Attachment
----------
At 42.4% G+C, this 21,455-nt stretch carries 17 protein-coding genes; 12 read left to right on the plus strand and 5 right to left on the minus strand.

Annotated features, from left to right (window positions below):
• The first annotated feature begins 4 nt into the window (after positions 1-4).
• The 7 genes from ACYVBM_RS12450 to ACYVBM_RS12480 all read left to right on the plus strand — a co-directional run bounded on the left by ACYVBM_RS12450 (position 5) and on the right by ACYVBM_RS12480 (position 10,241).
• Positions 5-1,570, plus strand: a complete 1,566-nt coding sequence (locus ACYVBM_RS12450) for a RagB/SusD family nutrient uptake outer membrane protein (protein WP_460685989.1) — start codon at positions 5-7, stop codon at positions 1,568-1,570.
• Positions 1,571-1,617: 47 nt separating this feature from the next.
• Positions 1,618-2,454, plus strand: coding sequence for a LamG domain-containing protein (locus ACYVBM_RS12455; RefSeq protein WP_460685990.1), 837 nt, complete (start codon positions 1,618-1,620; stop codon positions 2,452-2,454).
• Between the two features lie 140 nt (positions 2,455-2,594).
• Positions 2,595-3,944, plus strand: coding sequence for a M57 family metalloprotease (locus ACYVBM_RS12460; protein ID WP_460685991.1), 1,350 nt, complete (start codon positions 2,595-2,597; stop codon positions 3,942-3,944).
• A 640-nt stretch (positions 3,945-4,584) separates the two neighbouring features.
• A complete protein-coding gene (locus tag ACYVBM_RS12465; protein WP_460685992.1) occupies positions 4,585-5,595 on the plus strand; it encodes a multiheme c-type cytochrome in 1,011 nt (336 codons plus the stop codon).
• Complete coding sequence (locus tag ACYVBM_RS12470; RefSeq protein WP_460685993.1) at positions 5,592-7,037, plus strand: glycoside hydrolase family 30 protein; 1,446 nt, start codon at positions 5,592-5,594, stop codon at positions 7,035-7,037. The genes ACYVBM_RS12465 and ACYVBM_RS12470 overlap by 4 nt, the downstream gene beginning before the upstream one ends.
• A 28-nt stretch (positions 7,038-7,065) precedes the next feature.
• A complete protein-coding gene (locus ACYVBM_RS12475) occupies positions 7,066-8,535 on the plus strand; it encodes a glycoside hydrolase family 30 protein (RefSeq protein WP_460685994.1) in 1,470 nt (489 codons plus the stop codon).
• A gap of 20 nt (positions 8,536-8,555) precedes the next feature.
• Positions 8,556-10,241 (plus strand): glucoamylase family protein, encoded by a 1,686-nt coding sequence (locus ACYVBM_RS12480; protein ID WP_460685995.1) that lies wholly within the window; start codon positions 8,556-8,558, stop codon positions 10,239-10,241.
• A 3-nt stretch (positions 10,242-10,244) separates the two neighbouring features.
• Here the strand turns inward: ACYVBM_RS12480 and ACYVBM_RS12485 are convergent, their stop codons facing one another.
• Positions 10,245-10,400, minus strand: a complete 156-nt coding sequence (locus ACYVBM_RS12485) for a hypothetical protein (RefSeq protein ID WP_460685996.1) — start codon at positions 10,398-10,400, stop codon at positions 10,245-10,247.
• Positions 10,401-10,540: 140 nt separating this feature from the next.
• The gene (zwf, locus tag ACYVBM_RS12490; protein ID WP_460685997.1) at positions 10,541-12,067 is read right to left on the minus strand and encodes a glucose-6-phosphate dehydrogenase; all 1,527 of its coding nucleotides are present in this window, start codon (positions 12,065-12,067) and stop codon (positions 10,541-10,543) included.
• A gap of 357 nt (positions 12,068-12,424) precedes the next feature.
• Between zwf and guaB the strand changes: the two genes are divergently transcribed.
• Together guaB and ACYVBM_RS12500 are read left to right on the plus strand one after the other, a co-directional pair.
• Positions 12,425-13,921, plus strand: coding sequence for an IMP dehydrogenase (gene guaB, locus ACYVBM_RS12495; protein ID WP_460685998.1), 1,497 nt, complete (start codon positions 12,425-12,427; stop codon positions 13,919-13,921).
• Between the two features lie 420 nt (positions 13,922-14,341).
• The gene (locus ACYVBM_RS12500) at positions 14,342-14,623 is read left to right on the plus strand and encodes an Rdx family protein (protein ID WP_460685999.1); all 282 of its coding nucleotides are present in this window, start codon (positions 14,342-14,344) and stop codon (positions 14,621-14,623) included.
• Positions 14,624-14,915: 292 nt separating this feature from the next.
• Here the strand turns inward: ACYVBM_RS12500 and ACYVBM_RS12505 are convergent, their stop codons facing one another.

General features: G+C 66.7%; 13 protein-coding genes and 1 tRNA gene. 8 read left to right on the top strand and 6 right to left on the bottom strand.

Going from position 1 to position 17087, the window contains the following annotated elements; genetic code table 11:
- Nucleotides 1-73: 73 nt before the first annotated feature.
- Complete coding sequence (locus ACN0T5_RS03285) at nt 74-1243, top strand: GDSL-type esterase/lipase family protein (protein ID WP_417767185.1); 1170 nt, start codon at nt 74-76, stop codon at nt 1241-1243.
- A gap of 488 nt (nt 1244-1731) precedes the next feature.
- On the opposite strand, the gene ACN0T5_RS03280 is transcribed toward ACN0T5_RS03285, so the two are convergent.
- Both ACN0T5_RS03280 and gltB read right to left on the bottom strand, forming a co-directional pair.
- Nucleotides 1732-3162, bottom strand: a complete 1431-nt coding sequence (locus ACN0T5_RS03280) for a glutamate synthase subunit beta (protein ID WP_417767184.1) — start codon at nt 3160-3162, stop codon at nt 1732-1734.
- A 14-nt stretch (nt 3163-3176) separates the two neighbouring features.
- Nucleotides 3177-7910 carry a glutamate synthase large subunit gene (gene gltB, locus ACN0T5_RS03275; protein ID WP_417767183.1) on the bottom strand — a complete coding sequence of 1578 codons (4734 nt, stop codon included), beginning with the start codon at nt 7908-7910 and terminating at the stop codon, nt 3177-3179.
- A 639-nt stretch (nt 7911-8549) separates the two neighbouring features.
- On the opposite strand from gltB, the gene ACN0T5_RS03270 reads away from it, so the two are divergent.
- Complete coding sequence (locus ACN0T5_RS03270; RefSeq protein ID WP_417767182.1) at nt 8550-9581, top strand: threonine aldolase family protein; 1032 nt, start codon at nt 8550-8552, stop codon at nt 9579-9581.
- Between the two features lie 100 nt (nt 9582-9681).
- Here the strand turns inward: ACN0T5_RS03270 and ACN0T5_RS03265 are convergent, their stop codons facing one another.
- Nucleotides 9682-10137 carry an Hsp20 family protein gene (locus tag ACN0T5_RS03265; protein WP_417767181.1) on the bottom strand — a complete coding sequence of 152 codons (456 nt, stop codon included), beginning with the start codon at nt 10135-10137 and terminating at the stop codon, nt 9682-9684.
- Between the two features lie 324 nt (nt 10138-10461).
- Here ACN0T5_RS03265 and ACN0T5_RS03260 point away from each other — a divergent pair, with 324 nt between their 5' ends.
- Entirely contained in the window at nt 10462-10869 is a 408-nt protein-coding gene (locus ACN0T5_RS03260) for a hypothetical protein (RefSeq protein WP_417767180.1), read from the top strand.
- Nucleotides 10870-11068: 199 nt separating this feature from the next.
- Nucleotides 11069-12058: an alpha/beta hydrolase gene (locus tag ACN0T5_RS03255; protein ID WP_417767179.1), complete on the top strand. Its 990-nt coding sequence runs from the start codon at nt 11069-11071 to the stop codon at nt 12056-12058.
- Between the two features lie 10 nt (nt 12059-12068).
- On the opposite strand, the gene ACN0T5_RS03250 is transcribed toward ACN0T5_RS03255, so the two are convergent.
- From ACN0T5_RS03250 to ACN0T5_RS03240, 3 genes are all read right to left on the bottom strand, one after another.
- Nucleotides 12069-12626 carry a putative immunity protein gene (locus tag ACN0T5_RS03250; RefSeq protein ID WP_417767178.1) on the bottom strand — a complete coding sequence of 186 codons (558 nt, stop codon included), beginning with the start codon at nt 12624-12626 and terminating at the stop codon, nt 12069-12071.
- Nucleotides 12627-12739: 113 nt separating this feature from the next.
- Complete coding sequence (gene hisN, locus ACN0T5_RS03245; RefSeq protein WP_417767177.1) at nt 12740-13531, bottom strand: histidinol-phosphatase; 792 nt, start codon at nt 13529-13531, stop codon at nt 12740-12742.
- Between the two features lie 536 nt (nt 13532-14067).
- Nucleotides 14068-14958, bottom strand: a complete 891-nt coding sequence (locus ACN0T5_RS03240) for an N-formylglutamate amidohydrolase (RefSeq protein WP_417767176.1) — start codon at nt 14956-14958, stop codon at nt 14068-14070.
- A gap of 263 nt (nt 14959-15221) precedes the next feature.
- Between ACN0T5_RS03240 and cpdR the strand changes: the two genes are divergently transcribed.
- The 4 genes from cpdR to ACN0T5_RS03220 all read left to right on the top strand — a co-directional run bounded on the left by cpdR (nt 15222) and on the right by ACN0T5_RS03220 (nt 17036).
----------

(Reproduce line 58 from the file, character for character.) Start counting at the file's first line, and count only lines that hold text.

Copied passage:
- Nucleotides 14068-14958, bottom strand: a complete 891-nt coding sequence (locus ACN0T5_RS03240) for an N-formylglutamate amidohydrolase (RefSeq protein WP_417767176.1) — start codon at nt 14956-14958, stop codon at nt 14068-14070.